IN PICS | This modern farmhouse is an enchanting off-the-map escape
Interior designer Lisa Storer’s home outside Johannesburg blends rustic warmth with industrial simplicity
"It was time to shift gears," says Lisa Storer, who turned her back on city life in Johannesburg to build a new home with a strong connection with the land.
Lisa had worked for years as a retail buyer and chose to untangle herself from corporate life to pursue interior design, and open a lifestyle store, The Storer.
Pouring her creative energy into a new career, as well as a new build was ambitious. But a glance at the modern farmhouse she has created makes it seem effortless, thanks to her natural gift for mixing comfortable furniture with salvaged finds.
The barn-inspired home is an enchanting off-the-map escape with open floor plans, large windows, and a balance between rustic warmth and industrial simplicity.
Lisa and partner Brad's home rests in the grassy habitat known as the Highveld, on the Monaghan Farm estate, an hour from the city.
"We looked at the landscape first and let this lead the design, as well as the interior choices," explains Lisa.
She worked with architect Adrian Morris of Morris & Co on her contemporary interpretation of a farmhouse. "It's essentially three barn-like structures, hugging a central courtyard, with internal, glass-lined passages connecting them," she continues.
Like a traditional farmhouse, the home features open-plan living in the "barns", each with large windows positioned to embrace the outdoors.
Taking the South African context into consideration, Lisa says they explored the use of relevant materials - a way to ensure the house fitted sensitively into the landscape.
A combination of corrugated metal, locally sourced stone and concrete form the multi-textured skin, while inside, it's an assembly of polished concrete floors, wood and injections of interest in the furnishings.
Taking the lead from a traditional farmhouse, the kitchen is the heart of the home, inhabiting a vast space, with exposed distressed poplar beams and striking steel supports.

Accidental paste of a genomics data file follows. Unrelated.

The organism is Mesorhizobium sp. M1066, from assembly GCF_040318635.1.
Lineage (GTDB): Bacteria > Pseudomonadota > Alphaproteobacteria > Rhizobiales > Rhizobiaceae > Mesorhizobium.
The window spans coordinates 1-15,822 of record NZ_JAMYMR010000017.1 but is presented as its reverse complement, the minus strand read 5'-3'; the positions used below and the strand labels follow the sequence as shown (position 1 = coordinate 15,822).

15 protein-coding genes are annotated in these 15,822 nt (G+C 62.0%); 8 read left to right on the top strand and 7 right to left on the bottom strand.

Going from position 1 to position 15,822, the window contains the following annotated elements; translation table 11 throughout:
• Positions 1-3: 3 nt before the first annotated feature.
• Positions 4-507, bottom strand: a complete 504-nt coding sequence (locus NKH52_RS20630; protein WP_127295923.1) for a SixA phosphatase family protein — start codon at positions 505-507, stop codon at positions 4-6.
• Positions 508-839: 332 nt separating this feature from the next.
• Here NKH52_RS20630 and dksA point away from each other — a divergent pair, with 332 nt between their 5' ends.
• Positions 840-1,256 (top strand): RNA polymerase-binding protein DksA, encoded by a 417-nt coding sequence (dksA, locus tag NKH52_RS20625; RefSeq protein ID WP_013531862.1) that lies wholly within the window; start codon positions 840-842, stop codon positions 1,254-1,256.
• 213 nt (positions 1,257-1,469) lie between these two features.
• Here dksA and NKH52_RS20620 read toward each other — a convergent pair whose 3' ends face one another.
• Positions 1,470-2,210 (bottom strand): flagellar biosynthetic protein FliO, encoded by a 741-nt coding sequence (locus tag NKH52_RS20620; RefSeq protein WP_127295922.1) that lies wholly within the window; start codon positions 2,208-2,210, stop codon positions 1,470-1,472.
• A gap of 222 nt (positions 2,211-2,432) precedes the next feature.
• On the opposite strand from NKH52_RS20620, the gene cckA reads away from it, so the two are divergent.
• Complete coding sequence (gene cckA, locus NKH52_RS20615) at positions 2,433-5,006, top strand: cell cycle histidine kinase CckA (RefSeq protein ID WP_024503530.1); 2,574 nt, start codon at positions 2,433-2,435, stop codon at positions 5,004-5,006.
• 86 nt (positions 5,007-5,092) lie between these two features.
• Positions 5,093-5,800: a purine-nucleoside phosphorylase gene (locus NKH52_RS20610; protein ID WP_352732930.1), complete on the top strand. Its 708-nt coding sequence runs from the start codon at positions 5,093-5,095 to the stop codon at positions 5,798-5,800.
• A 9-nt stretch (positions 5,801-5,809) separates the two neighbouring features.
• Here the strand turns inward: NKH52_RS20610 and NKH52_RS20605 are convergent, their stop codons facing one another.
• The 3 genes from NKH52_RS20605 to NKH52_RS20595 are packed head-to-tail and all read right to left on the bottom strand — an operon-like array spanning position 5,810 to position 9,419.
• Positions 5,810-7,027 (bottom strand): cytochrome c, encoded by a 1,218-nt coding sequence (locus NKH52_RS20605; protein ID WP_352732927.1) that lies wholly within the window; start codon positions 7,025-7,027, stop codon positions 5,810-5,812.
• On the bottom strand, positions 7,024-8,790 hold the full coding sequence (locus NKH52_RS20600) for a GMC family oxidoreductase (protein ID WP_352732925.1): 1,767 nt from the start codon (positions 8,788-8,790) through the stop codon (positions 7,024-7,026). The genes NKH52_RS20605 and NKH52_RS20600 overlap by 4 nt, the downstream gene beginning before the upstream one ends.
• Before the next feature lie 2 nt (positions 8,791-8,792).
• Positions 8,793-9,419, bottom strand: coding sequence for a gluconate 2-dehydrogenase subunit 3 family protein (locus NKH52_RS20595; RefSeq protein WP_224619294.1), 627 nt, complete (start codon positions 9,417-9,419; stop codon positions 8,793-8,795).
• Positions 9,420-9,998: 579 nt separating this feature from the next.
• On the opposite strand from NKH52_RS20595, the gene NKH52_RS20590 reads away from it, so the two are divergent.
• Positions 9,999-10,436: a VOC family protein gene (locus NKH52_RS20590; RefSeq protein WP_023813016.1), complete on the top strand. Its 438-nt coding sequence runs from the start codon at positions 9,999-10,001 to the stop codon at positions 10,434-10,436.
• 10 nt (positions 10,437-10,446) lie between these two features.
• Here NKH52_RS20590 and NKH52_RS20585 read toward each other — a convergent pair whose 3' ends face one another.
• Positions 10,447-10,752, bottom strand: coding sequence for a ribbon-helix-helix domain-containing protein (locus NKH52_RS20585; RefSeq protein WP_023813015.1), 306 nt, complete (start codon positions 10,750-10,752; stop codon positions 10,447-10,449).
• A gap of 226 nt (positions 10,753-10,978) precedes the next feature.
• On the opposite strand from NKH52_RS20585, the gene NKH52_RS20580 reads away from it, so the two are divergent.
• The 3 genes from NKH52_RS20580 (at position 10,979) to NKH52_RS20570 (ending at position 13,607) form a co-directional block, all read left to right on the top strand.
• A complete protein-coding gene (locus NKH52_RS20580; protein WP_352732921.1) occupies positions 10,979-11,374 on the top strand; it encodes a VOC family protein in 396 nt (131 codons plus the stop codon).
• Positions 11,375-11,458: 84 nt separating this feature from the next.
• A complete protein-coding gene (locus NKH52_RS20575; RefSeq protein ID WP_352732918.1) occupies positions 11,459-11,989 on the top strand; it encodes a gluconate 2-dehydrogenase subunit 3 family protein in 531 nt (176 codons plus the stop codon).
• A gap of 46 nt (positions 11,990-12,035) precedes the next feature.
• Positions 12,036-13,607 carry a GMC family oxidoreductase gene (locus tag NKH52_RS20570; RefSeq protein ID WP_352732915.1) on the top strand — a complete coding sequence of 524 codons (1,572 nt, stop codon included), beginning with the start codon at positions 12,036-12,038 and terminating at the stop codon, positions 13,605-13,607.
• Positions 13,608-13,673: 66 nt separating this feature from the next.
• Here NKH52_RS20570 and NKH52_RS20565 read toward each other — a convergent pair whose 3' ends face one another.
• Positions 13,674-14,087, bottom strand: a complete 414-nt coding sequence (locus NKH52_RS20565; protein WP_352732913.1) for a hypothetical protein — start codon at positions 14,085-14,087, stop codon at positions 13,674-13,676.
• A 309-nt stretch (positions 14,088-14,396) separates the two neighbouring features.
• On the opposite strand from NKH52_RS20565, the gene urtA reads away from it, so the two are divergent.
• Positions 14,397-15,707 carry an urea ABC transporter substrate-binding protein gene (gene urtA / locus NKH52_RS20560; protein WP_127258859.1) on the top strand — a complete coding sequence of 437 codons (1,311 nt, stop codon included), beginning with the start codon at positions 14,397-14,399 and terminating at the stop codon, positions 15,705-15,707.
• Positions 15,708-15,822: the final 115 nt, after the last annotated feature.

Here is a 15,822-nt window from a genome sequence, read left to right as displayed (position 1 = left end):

Tucked to one side is a snug lounge with a fireplace - the ideal spot for a post-lunch nap or after-dinner drink. The lounge has pops of blue and green in the furnishings - a break from the muted tones used elsewhere, and an example of how Lisa enjoys introducing unexpected elements in her design.
"When I design a space, I'll first consider the purpose of the room. Then I start with one piece - in this case, I had a blue vintage rug. The choice of the green chairs grew naturally from there," she says.
"A room is never complete. It's a process," she continues. "As you live in the room, you get a better sense of what it needs, and I add layers until you have a room that feels like part of the family."
She reveals her two favourite rooms to design in homes are bathrooms and bedrooms. It's clear she's had immense fun conceiving unique quarters for her children Maxine, Tomas and Lucy.
Shocks of wallpaper adorn her daughters' bedroom walls, but it's the whimsical beds that inspire doses of fantasy - one a romantic, French white cane wedding-cake-of-a-bed, the other an antique upholstered Corbeille, fit for a princess.
Antique stores are regular hunting grounds for Lisa.
"Choosing pieces is quite an organic process. I go with an open mind and then look for items that resonate with me, and I am particularly attracted to pieces that come with a story. When I feel a pull to something, I have to have it in my house; it's a heartfelt process. I'm a big believer in the honesty of your home. It's about expressing a feeling of what the house is about," she says.
Many pieces have been collected on buying trips abroad. Her collections of vases, figurines and curiosities are sourced from travels in India, Morocco and Mexico, as well as pieces from Kenya and South African artisans.
Her playful touch is evident everywhere. Dried flowers in muted tones are swept together in bunches and strategically placed on ornate brass side tables in a bathroom or emerging from shelves hosting waterfalls of green plants. Rug choices sway from shaggy to shabby - Lisa is not afraid to mix things up.
"I enjoy putting things together that seem like they shouldn't be, including antiques with modern pieces," she explains.
In planning the footprint, she was also led by the surroundings and the light that orientates the house. The Highveld's icy winter mornings, and bright warm afternoons, she says, dictate how and where they live in the home.
"The mornings are all about the kitchen and dining room; then we move into the TV room in the afternoons where we'll have a fire on, or the children will be in their rooms or playing in the courtyard. Then, in summer, we are down at the pool house or up on the verandah eating, entertaining and enjoying the views," says Lisa.
Her favourite room in the house? "In each room, there is an element of love. I've put a lot of love and attention into this house. It's like having lots of friends. They each fulfil a different need in you, and you have a different special relationship with each of them." - Bureaux.co.za